“Proto-RNA Bases” Assemble in Water, Hint at Origins of Life

RNA Molecules Illustration

A recently released study examines a different explanation for the origin of RNA. It demonstrates highly organized self-assembly in water using small molecules resembling RNA bases, potentially shedding light on the emergence of early RNA-like polymers.

A newly published study explores an alternate theory for the origin of RNA, achieving highly ordered self-assembly in water with small molecules that are similar to the bases of RNA and possibly providing insights into the origin of the first RNA-like polymers.

The base pairs that hold together two pieces of RNA, the older cousin of DNA, are some of the most important molecular interactions in living cells. Many scientists believe that these base pairs were part of life from the very beginning and that RNA was one of the first polymers of life. But there is a problem. The RNA bases don’t form base pairs in water unless they are connected to a polymer backbone, a trait that has baffled origin-of-life scientists for decades. If the bases don’t pair before they are part of polymers, how would the bases have been selected out from the many molecules in the “prebiotic soup” so that RNA polymers could be formed?

Researchers at the Georgia Institute of Technology are exploring an alternate theory for the origin of RNA: they think the RNA bases may have evolved from a pair of molecules distinct from the bases we have today. This theory looks increasingly attractive, as the Georgia Tech group was able to achieve efficient, highly ordered self-assembly in water with small molecules that are similar to the bases of RNA. These “proto-RNA bases” spontaneously assemble into gene-length linear stacks, suggesting that the genes of life could have gotten started from these or similar molecules. The research is published online in the Journal of the American Chemical Society.

An Alternate Theory For The Origin Of RNA

Nicholas Hud in lab. Credit: Georgia Tech

The discovery was made by a team of scientists led by Georgia Tech Professor Nicholas Hud, who has been trying for years to find simple molecules that will assemble in water and be capable of forming RNA or its ancestor. Hud’s group knew that they were on to something when they added a small chemical tail to a proto-RNA base and saw it spontaneously form linear assemblies with another proto-RNA base. In some cases, the results produced 18,000 nicely ordered, stacked molecules in one long structure.

“Thinking about the origin of RNA reminds me of the paradox of your grandfather’s ax,” said Hud, a professor in the School of Chemistry and Biochemistry. “If your father changed the handle and you changed the head, is it the same ax? We see RNA the same way. Its chemical structure might have changed over time, but it was in continual use so we can consider it to be the same molecule.”

Hud concedes that scientists may never be 100 percent sure what existed four billion years ago when a complex mixture of chemicals started to work together to start life. His next goal is to determine whether the proto-RNA bases can be linked by a backbone to form a polymer that could have functioned as a genetic material.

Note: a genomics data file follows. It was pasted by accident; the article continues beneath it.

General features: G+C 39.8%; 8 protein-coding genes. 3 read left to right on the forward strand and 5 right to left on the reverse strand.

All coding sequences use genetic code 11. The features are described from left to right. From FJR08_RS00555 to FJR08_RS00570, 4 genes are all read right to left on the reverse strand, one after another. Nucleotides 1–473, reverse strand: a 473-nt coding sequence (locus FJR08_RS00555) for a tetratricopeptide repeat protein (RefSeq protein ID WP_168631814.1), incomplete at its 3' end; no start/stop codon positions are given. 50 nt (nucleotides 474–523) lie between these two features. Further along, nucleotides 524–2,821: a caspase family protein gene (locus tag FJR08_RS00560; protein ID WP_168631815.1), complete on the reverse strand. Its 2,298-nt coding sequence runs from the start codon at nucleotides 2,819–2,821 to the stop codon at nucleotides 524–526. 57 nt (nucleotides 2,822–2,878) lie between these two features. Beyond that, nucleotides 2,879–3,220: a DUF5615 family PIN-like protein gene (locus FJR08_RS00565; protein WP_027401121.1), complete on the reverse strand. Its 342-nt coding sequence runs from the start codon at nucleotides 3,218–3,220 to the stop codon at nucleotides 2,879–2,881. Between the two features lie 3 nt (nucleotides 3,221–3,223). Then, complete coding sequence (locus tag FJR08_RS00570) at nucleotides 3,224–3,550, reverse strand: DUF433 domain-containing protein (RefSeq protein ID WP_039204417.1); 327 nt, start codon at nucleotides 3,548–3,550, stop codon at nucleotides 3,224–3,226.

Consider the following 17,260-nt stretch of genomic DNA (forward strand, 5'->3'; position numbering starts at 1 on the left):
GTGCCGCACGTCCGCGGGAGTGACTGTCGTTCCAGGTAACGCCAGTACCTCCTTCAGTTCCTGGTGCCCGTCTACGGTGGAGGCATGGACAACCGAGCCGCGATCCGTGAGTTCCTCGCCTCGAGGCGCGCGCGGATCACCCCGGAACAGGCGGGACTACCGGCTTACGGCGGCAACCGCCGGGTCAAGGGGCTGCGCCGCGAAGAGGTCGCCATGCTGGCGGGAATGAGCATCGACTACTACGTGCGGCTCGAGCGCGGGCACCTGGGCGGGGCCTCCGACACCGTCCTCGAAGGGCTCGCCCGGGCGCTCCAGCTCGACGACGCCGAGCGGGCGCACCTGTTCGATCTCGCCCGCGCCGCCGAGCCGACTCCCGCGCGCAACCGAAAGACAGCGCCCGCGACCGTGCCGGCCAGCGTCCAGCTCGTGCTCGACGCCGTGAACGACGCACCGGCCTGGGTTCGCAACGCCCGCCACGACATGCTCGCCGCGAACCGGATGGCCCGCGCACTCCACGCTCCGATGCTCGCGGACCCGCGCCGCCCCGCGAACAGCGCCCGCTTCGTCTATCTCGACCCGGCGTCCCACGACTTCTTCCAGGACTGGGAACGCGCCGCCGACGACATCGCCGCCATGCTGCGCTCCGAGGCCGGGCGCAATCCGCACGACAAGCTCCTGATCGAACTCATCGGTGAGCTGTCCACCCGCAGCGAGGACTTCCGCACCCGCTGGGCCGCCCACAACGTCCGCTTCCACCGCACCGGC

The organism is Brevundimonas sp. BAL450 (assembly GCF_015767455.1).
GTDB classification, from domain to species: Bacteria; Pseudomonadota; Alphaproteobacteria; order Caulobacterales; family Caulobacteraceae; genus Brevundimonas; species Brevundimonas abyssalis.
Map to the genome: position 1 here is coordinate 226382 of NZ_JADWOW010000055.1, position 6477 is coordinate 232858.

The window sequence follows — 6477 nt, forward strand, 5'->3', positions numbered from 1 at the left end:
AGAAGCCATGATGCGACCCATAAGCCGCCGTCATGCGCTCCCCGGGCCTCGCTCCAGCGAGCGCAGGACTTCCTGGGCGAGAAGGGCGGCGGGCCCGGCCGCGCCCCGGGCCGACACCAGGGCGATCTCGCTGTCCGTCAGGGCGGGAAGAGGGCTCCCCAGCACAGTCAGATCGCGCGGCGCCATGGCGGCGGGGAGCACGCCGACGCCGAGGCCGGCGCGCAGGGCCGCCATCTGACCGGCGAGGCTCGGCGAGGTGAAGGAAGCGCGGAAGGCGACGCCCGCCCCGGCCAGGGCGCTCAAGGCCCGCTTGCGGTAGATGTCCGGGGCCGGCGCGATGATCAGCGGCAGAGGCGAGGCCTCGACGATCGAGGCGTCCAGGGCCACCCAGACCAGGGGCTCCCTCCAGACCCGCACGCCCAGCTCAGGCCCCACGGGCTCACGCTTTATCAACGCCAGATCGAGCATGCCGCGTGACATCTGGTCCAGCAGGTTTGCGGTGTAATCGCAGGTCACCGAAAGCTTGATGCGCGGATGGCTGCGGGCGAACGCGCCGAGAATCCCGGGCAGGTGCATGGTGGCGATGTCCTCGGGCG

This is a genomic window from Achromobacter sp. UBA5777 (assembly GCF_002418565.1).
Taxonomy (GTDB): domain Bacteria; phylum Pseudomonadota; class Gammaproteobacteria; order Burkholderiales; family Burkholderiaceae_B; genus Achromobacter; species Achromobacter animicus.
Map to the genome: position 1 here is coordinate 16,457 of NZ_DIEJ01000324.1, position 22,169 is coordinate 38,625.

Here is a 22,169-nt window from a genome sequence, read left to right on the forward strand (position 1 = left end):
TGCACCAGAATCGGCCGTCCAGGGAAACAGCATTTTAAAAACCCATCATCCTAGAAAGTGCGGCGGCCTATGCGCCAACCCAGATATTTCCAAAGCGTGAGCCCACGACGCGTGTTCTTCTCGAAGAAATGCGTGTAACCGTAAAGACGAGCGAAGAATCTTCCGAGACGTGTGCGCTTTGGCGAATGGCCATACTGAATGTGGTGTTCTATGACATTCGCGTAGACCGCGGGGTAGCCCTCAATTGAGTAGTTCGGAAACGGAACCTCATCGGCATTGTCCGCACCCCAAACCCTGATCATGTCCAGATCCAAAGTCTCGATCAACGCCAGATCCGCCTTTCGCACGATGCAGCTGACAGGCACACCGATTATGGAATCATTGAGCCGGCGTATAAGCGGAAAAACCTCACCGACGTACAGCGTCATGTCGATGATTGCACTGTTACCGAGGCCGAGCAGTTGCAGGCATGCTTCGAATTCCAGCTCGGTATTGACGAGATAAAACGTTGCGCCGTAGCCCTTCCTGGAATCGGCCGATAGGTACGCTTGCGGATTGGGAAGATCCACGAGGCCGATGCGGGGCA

Georgia Tech partnered with the Institute for Research in Biomedicine in Barcelona, Spain on the project. The proto-RNA’s two-component, self-assembling system consisted of cyanuric acid (CA) and TAPAS, a derivative of triaminopyrimidine (TAP).

In addition to addressing the origin-of-life questions, Hud suggests the self-assembly process could be used in the future to create new materials, such as nanowires.

Reference: “Efficient Self-Assembly in Water of Long Noncovalent Polymers by Nucleobase Analogues” by Brian J. Cafferty, Isaac Gállego, Michael C. Chen, Katherine I. Farley, Ramon Eritja and Nicholas V. Hud, 8 February 2013, Journal of the American Chemical Society.
DOI: 10.1021/ja312155v

This project is supported by the National Science Foundation (NSF) and NASA (Award Number CHE-1004570), and by NASA Exobiology (Award Number NNX08A014G). The content is solely the responsibility of the principal investigators and does not necessarily represent the official views of the NSF or NASA.

1 Comment on "“Proto-RNA Bases” Assemble in Water, Hint at Origins of Life"

  1. Madanagopal.V.C | February 25, 2013 at 5:14 am | Reply

    The discovery of proto-RNA bases from water is an excellent discovery to prove that water is the elixir of life in all planets and that the primordial soup originated from mixture of water and amino acids to form the backbone of life. Moreover since the discovery of water in Moon, Mars and other planets speaks well of that.We should know that this water itself was embedded on the planets from the Oort Cloud which carry mountains of ice and stones and also methane etc., in the cometary belt which makes frequent visits to the planets on its way to the Sun. Naturally this gets entangled in gas giants like Jupiter, Saturn, Uranus and Neptune which are all ringed planets in the system. Bulk of the debris are entrapped in the asteroid belt beyond Mars and the bullets of meteors make pock marks in all inner planets and their moons as well in the form of craters. It is possible that entire oceans of the world were gifted by one such cometary impact carrying with it the primordial soup of life mixed with water. Our assumption gets more and more strengthened by this discovery of RNA proto pairs in water being formed. Thank You.

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